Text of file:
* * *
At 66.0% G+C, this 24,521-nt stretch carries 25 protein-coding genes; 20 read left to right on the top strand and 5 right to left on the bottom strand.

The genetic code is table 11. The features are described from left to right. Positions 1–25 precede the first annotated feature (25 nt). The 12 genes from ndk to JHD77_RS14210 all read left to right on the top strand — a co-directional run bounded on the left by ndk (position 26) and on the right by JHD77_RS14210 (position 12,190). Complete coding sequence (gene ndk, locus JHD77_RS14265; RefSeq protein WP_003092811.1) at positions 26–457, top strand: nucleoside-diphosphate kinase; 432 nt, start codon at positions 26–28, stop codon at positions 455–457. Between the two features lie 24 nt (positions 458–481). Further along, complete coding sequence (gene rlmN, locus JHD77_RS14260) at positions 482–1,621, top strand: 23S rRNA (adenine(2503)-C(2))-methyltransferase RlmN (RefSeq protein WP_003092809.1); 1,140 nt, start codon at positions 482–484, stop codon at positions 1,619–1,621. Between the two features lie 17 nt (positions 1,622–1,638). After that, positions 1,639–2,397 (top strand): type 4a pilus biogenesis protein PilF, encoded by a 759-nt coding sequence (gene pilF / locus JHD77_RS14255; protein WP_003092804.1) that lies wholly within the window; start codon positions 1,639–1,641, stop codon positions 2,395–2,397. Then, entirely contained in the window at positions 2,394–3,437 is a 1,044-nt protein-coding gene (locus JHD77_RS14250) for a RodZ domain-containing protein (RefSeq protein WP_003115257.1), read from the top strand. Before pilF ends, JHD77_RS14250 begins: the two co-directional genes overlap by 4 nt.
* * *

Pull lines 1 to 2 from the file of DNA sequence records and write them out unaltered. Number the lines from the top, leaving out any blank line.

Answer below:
At 66.0% G+C, this 24,521-nt stretch carries 25 protein-coding genes; 20 read left to right on the top strand and 5 right to left on the bottom strand.

The genetic code is table 11. The features are described from left to right. Positions 1–25 precede the first annotated feature (25 nt). The 12 genes from ndk to JHD77_RS14210 all read left to right on the top strand — a co-directional run bounded on the left by ndk (position 26) and on the right by JHD77_RS14210 (position 12,190). Complete coding sequence (gene ndk, locus JHD77_RS14265; RefSeq protein WP_003092811.1) at positions 26–457, top strand: nucleoside-diphosphate kinase; 432 nt, start codon at positions 26–28, stop codon at positions 455–457. Between the two features lie 24 nt (positions 458–481). Further along, complete coding sequence (gene rlmN, locus JHD77_RS14260) at positions 482–1,621, top strand: 23S rRNA (adenine(2503)-C(2))-methyltransferase RlmN (RefSeq protein WP_003092809.1); 1,140 nt, start codon at positions 482–484, stop codon at positions 1,619–1,621. Between the two features lie 17 nt (positions 1,622–1,638). After that, positions 1,639–2,397 (top strand): type 4a pilus biogenesis protein PilF, encoded by a 759-nt coding sequence (gene pilF / locus JHD77_RS14255; protein WP_003092804.1) that lies wholly within the window; start codon positions 1,639–1,641, stop codon positions 2,395–2,397. Then, entirely contained in the window at positions 2,394–3,437 is a 1,044-nt protein-coding gene (locus JHD77_RS14250) for a RodZ domain-containing protein (RefSeq protein WP_003115257.1), read from the top strand. Before pilF ends, JHD77_RS14250 begins: the two co-directional genes overlap by 4 nt.